Join or Renew and Choose Your Gift
- Offer ends Dec. 17
- Discounts on travel and everyday savings
- Subscription to AARP The Magazine
- Free membership for your spouse or partner
Enter an ingredient, course or keyword and get cooking!
Photo by: Joseph De Leo
Thanks to my grandmother, I’ve always loved kasha, both the grain and the Russian dish in which it appears most often. My grandmother prepared it the Jewish way in kasha varnishkes—buckwheat stirred into a bowl of bow-tie noodles.
I’ve updated her dish and serve it as a pilaf. Robust in taste and hearty in nutrition, this one-pot meal will fill the emptiest of tummies, lickety-split.
1. Chop the onion. Core, seed, and chop the bell peppers. Mince the garlic. Rinse, stem, and thinly slice the mushroom caps (reserve stems for soup).
2. Heat the olive oil in a medium-size heavy saucepan over medium heat. Add the onion and bell pepper; stir-fry for a minute just to get them going. Cover the pan and simmer over medium heat until the onion and pepper are tender, 8 to 10 minutes.
3. Meanwhile, in a large saucepan, mix the buckwheat with the egg (or egg whites if you are on a no-cholesterol diet) with clean hands until each grain is coated. If the grains clump together, break them up with your fingers.
4. When the onion and pepper are soft, add the garlic and mushrooms and sauté for 30 seconds. Cover and simmer for 5 minutes over medium heat, then add the caraway seeds and broth. Bring to a boil over medium heat.
5. Place the pan with the kasha over medium-high heat. With a wooden spoon, flatten, stir, and chop the egg-coated kasha until the egg has dried and the kernels are hot and mostly separate, 3 to 4 minutes.
6. Averting your face to avoid any splattering liquid, gently ladle the boiling liquid, mushrooms, and other solids into the kasha. Bring the liquid back to a simmer, cover the pan tightly, and simmer until tender, about 10 minutes.
7. Meanwhile cut the ham into ½-inch cubes and mince the dill for garnish, if using. Remove the kasha from the heat, stir in the ham, and let the dish stand covered for 10 minutes to heat the ham through without toughening it.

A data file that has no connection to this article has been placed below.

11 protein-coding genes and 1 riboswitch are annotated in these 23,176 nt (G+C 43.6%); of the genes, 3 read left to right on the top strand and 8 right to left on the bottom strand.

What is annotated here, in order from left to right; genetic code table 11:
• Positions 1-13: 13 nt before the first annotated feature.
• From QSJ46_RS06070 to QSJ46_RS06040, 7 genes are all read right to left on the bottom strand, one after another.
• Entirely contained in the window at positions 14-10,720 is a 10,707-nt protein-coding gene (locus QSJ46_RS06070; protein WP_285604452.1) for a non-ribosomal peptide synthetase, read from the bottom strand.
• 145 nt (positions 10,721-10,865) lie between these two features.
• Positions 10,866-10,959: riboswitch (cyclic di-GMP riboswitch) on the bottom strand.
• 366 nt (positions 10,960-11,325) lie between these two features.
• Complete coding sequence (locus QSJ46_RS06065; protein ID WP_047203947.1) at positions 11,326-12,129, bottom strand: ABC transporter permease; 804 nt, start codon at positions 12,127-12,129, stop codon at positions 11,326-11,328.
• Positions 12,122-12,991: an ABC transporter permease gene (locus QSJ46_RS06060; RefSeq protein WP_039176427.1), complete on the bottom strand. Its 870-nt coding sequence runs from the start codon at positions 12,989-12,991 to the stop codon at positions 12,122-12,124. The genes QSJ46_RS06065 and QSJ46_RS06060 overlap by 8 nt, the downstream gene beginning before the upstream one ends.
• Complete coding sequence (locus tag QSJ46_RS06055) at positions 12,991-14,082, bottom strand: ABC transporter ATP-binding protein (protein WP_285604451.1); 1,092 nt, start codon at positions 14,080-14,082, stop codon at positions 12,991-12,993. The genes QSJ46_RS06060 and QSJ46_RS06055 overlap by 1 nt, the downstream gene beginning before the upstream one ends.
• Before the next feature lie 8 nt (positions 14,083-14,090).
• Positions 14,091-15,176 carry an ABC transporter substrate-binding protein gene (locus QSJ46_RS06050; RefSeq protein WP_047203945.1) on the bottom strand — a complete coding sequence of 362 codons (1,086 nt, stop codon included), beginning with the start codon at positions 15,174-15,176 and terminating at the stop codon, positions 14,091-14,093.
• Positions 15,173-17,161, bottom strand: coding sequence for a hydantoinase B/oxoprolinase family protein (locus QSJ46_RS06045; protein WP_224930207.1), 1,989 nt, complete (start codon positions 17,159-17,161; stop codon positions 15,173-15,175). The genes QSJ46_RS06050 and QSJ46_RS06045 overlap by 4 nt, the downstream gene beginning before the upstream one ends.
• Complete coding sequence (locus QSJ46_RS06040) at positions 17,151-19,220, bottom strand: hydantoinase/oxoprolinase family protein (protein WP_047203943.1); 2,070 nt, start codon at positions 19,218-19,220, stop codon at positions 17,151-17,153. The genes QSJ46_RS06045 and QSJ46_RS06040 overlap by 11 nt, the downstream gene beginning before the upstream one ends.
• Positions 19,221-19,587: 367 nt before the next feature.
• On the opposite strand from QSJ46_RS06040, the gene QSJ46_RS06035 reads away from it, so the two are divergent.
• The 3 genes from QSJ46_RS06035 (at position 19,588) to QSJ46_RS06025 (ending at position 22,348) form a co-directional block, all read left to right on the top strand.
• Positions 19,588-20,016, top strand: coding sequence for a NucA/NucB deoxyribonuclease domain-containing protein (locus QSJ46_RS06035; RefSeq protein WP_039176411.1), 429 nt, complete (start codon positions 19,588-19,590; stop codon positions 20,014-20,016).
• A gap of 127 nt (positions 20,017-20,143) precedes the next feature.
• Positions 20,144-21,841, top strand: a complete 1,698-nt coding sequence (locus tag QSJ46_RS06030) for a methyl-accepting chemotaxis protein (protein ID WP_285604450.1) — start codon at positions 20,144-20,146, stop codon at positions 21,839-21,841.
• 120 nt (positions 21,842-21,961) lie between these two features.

8. Season the dish well with salt and pepper. Top with sour cream and sprinkle with dill.
For a spicier version: Substitute ¾ pound chorizo for the ham. Thinly slice the chorizo and sauté in a small skillet until somewhat crisp, 3 to 4 minutes. After the kasha is cooked, fold in the chorizo when you would have the ham. This is wonderful with sour cream.
Don’t be embarrassed by pans left to soak overnight. Believe me, at our house any crusted-up casserole, broiler, or roasting pan gets soaked at least over-night in hot soapy water. Sometimes I don’t even get to it until 24 hours later. The wonderful thing about this method is that after soaking even the grimiest pan is a snap to clean.
Nutrients per serving (% daily value)
Nutritional information includes 1/8 teaspoon of added salt per serving, but does not include optional Sour Cream or plain Yogurt.
From companies that meet the high standards of service and quality set by AARP.
Members can download new coupon offers available monthly from Kellogg's.
Members can get a FREE Donut with purchase of a L or XL beverage at Dunkin' Donuts.
Members save 20% on Wednesdays when dining at Carrabba's Italian Grill.
Members receive exclusive member benefits & affect social change. Join Today